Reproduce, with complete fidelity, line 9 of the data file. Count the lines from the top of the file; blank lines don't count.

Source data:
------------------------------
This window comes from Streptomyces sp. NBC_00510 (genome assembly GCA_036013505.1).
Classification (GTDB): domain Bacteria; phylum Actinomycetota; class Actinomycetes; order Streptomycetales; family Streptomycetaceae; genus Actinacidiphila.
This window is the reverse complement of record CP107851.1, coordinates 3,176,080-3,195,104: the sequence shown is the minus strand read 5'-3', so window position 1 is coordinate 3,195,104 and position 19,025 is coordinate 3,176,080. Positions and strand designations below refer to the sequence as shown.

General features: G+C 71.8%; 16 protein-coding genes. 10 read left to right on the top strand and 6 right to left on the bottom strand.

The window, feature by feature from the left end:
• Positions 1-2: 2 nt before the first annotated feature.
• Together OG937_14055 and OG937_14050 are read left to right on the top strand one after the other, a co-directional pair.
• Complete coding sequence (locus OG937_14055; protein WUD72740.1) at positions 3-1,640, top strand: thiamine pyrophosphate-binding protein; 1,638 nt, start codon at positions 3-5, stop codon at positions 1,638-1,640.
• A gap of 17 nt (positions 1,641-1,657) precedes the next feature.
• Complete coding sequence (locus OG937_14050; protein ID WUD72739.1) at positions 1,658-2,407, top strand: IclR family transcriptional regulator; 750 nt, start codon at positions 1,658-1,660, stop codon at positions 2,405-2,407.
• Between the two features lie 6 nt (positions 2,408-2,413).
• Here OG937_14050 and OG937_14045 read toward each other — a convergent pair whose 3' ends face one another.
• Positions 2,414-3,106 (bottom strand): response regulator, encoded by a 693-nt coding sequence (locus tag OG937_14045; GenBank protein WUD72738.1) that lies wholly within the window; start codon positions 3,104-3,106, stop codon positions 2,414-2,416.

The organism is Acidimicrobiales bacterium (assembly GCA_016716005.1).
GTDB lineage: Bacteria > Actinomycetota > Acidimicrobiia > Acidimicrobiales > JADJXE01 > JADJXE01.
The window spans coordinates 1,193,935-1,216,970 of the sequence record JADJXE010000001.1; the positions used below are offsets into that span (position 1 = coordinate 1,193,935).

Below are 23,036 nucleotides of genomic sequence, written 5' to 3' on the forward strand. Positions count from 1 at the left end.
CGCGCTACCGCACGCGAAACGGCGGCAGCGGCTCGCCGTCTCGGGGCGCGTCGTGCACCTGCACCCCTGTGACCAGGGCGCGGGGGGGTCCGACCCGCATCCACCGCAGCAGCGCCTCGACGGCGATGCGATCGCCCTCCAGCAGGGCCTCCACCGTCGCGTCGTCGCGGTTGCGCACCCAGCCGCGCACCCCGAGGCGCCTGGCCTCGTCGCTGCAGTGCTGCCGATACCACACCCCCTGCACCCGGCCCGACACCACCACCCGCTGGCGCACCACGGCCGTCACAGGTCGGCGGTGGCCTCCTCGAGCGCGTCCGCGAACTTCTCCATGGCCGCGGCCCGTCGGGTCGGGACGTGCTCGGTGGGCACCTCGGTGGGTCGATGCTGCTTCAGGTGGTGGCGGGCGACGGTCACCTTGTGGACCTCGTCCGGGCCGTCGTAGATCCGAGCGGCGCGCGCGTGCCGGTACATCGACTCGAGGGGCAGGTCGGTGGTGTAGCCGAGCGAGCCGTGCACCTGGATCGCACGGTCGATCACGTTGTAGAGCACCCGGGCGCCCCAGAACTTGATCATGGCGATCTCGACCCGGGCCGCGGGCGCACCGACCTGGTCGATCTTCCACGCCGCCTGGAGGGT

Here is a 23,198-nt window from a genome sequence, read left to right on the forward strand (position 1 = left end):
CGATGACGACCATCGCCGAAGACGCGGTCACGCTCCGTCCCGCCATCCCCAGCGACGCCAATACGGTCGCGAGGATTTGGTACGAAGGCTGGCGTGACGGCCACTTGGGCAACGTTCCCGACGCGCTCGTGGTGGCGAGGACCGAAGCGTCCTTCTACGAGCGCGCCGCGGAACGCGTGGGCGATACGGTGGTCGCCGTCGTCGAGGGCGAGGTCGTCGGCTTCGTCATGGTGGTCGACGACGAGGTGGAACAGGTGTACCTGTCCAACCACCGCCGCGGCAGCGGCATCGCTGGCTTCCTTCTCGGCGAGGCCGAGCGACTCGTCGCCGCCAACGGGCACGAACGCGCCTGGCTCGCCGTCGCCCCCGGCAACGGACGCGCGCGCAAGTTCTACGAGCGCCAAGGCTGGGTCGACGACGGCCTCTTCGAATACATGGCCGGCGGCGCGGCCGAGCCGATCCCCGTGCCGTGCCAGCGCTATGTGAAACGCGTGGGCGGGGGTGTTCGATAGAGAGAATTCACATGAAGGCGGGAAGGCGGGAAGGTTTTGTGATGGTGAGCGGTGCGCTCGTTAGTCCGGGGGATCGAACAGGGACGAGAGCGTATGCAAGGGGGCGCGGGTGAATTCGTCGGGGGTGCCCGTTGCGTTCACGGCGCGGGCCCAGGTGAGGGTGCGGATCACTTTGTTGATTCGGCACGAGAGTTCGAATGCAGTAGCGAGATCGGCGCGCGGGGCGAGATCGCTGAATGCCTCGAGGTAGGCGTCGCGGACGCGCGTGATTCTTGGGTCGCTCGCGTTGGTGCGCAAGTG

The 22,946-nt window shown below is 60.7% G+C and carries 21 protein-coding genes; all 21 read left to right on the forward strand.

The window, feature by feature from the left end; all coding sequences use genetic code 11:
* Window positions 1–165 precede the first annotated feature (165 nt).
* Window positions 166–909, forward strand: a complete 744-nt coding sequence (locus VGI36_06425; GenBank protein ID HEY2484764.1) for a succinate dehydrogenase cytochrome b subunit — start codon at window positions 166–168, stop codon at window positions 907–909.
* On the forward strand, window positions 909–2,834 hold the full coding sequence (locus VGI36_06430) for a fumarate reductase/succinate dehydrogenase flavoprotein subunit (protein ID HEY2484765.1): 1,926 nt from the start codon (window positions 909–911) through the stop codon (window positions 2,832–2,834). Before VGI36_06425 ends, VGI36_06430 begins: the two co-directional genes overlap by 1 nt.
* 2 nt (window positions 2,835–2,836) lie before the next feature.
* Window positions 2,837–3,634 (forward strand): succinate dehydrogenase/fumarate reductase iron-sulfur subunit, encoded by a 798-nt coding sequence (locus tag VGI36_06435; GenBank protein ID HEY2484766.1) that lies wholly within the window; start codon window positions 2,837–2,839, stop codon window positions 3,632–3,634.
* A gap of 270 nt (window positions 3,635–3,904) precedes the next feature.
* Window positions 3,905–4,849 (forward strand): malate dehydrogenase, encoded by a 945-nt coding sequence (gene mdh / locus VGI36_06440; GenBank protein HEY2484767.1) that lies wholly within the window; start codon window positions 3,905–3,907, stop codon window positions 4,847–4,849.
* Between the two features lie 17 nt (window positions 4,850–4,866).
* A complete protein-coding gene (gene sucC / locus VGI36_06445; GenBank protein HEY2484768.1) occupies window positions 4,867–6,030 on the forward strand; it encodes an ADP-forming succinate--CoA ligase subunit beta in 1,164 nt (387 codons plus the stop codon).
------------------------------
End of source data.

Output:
• A gap of 17 nt (positions 1,641-1,657) precedes the next feature.